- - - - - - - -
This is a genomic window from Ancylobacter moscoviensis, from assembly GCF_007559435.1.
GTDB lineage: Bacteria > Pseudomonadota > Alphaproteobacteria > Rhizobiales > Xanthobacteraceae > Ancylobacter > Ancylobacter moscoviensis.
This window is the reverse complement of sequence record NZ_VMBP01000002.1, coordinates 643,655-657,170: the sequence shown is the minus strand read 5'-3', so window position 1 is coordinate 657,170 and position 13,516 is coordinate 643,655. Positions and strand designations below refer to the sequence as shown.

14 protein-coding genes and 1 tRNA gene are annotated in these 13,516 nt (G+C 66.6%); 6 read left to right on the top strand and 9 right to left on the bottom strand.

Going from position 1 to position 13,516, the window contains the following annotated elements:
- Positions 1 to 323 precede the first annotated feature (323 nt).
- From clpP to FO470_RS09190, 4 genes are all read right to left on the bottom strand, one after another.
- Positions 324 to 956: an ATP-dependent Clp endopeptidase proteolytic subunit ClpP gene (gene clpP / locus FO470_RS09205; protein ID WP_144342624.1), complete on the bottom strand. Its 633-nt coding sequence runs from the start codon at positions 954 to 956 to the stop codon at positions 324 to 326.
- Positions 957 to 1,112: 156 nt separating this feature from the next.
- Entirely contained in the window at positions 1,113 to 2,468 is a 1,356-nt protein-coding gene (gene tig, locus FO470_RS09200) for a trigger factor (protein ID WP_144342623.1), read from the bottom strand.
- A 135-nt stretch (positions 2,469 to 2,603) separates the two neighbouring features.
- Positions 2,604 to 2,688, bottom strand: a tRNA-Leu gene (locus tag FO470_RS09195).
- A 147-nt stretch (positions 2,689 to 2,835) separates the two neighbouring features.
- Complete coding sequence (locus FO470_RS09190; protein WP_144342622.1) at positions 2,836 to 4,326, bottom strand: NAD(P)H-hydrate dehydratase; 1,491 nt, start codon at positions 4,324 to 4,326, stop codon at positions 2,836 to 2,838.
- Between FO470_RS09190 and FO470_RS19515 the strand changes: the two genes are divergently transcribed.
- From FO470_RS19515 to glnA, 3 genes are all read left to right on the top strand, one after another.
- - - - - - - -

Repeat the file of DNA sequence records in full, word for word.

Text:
This is a genomic window from Ancylobacter moscoviensis, from assembly GCF_007559435.1.
GTDB lineage: Bacteria > Pseudomonadota > Alphaproteobacteria > Rhizobiales > Xanthobacteraceae > Ancylobacter > Ancylobacter moscoviensis.
This window is the reverse complement of sequence record NZ_VMBP01000002.1, coordinates 643,655-657,170: the sequence shown is the minus strand read 5'-3', so window position 1 is coordinate 657,170 and position 13,516 is coordinate 643,655. Positions and strand designations below refer to the sequence as shown.

14 protein-coding genes and 1 tRNA gene are annotated in these 13,516 nt (G+C 66.6%); 6 read left to right on the top strand and 9 right to left on the bottom strand.

Going from position 1 to position 13,516, the window contains the following annotated elements:
- Positions 1 to 323 precede the first annotated feature (323 nt).
- From clpP to FO470_RS09190, 4 genes are all read right to left on the bottom strand, one after another.
- Positions 324 to 956: an ATP-dependent Clp endopeptidase proteolytic subunit ClpP gene (gene clpP / locus FO470_RS09205; protein ID WP_144342624.1), complete on the bottom strand. Its 633-nt coding sequence runs from the start codon at positions 954 to 956 to the stop codon at positions 324 to 326.
- Positions 957 to 1,112: 156 nt separating this feature from the next.
- Entirely contained in the window at positions 1,113 to 2,468 is a 1,356-nt protein-coding gene (gene tig, locus FO470_RS09200) for a trigger factor (protein ID WP_144342623.1), read from the bottom strand.
- A 135-nt stretch (positions 2,469 to 2,603) separates the two neighbouring features.
- Positions 2,604 to 2,688, bottom strand: a tRNA-Leu gene (locus tag FO470_RS09195).
- A 147-nt stretch (positions 2,689 to 2,835) separates the two neighbouring features.
- Complete coding sequence (locus FO470_RS09190; protein WP_144342622.1) at positions 2,836 to 4,326, bottom strand: NAD(P)H-hydrate dehydratase; 1,491 nt, start codon at positions 4,324 to 4,326, stop codon at positions 2,836 to 2,838.
- Between FO470_RS09190 and FO470_RS19515 the strand changes: the two genes are divergently transcribed.
- From FO470_RS19515 to glnA, 3 genes are all read left to right on the top strand, one after another.